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OpenBSD integer types

As allowed and/or required by the C standard, OpenBSD provides integer types in a variety of sizes. Usually you don’t need to know the exact size of a type, but it’s helpful to know. Portable code, of course, should not rely on these assumptions. There is also endianness, but that’s different.

I’ll start with the very basic int types, then list some of the more common aliases provided and which basic type they map to. Again, this info is only relevant for OpenBSD. Some remarks about other systems are at the end.

types

OpenBSD architectures come in two sizes, ILP32 and I32LP64, though the latter is commonly referred to as just LP64. The letters stand for Integer, Long, Pointer, and the number is of course the number of bits. More on this later. Without further ado, the basic types:

char - always 8 bits, but not always signed or unsigned. If you care about signedness, you must specify it.

short - always 16 bits.

int - always 32 bits.

long - machine word width, either 32 or 64 bits. Same size as a pointer.

long long - always 64 bits.

Derived types:

int8_t, int32_t, int64_t, ... - obvious types are obvious.

size_t, ssize_t, ptrdiff_t, intptr_t, ... - generally the long type, as these types relate to the amount of addressable memory and that’s the type that changes size. (May be signed or unsigned, depending on which type it is.) You shouldn’t really need to know the exact type.

intmax_t, off_t - always 64 bits.

As you can see, long is the only basic type that changes size, hence the LP64 or not LP64 distinction. It’s also frequently the type behind other types, like size_t. Do not depend on that. Some architectures, for whatever reason, may use int (if 32 bit) or long long (if 64 bit) as their size_t implementation. If you need to know, you are asking the wrong question.

elsewhere

These types are fairly typical on many platforms, though a notable exception is 64 bit Windows. Microsoft chose to keep long as 32 bits. Their choice is somewhat regrettable because it means lots of software that probably could have been 64 bit ready is not, but it also makes sense given the history. Old school DOS programs used int for 16 bits and long for 32 bits. So lots of programmers got used to spelling “32 bit int” as long. Now they’re stuck, highlighting one of the perils of using the wrong spelling for the same type. If writing size_t had been more in vogue, there’d be less trouble today. Using the identification scheme above, 64 bit Windows is an IL32P64 architecture. There are also other combinations, like ILP64 machines. (OpenBSD doesn’t run on any.)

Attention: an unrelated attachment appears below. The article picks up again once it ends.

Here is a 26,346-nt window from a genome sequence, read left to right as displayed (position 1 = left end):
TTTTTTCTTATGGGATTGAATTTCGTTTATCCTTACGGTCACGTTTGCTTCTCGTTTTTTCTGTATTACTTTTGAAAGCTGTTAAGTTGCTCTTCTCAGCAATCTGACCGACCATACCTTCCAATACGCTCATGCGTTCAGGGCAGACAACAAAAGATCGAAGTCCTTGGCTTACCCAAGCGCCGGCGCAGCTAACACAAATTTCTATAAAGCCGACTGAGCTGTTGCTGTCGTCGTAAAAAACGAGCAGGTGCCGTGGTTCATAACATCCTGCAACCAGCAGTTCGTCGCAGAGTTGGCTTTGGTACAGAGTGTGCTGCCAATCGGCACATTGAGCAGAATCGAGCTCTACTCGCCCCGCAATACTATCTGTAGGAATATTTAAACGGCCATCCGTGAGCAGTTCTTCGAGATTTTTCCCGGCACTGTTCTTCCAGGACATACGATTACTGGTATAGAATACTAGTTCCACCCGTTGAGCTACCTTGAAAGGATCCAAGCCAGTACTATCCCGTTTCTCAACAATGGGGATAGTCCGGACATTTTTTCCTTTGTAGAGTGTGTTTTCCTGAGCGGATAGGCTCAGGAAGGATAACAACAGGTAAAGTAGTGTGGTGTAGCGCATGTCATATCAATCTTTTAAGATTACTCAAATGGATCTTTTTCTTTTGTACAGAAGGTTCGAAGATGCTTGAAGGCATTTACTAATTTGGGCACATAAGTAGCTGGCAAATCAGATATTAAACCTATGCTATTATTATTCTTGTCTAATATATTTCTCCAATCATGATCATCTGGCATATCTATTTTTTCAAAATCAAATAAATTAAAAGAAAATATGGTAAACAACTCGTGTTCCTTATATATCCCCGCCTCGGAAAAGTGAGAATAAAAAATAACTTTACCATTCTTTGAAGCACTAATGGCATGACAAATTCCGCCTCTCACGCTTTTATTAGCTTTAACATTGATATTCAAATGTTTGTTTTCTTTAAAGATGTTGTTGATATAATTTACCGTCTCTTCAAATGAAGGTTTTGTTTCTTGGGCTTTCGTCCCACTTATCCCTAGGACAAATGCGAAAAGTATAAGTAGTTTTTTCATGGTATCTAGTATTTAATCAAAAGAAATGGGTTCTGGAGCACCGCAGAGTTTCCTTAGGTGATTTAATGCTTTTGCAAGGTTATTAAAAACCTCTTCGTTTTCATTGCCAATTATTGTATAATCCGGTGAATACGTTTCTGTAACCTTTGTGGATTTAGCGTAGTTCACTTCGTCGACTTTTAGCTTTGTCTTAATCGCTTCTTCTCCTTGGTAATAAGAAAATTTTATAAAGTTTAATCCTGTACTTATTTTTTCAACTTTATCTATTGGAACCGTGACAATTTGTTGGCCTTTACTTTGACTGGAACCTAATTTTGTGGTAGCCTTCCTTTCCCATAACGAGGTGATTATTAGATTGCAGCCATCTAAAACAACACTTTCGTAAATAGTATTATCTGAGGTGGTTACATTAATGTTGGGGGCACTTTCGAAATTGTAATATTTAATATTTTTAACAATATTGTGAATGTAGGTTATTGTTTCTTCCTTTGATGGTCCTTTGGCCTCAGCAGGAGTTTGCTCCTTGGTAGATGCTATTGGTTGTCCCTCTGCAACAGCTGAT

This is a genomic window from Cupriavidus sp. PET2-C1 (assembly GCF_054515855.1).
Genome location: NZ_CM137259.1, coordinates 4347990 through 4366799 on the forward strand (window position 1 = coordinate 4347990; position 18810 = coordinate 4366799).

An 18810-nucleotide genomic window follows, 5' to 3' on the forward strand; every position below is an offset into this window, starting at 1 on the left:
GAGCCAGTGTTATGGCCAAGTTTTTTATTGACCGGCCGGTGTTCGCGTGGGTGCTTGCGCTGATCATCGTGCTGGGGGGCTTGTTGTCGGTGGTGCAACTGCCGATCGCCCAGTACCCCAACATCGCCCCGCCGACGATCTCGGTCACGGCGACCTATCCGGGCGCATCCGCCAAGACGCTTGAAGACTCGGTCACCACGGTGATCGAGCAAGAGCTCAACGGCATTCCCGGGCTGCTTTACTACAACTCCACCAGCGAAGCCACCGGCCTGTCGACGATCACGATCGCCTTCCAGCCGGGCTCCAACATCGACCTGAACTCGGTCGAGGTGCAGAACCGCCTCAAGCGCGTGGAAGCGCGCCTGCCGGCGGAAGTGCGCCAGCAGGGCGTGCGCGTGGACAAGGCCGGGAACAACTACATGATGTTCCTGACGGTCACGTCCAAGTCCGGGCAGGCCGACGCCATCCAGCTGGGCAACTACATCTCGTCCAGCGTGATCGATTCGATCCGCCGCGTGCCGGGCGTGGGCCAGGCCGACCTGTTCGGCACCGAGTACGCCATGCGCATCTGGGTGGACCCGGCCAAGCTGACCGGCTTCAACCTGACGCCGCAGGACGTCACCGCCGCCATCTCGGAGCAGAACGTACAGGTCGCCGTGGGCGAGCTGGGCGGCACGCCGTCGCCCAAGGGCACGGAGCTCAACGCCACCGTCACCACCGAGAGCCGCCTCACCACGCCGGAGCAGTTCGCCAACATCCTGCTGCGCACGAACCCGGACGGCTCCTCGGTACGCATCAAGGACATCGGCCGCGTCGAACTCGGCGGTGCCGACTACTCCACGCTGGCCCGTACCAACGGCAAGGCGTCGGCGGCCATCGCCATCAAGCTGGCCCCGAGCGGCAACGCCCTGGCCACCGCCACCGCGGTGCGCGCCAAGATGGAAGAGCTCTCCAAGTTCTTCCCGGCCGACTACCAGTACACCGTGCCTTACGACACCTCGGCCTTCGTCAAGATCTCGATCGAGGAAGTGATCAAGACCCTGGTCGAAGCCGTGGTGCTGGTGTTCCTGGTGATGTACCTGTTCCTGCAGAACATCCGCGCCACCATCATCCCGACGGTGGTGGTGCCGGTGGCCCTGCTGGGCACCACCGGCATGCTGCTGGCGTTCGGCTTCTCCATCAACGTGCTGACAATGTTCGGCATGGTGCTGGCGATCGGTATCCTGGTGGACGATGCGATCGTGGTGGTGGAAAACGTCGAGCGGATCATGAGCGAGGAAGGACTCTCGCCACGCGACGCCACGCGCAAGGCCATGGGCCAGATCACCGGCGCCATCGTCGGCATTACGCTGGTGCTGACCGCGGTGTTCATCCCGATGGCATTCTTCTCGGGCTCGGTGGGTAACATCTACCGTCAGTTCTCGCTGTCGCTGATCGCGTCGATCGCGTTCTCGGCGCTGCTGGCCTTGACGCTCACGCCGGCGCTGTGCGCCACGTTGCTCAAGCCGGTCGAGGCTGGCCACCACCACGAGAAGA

My recommendation (not that I always follow it; it’s easier to teach than to do) is to always use the correct semantic type, like size_t or ptrdiff_t. Fixed size types are also ok, because they’re fixed (duh!). int is ok if you really don’t care what the size is, you just need a place to stick a flag or an error code. But I don’t see much use for short or long in correct portable code. If you want to save space because an int may be too big, you should pick the size you know you need (int16_t, int8_t), not just the “something a little smaller” short.

2038

Apropos quote from deraadt: “OK, situation dire. I don’t know if all the time_t bugs can be fixed before 2038.”

Posted 29 Sep 2011 18:59 by tedu Updated: 17 Apr 2013 22:05
Tagged: c openbsd programming software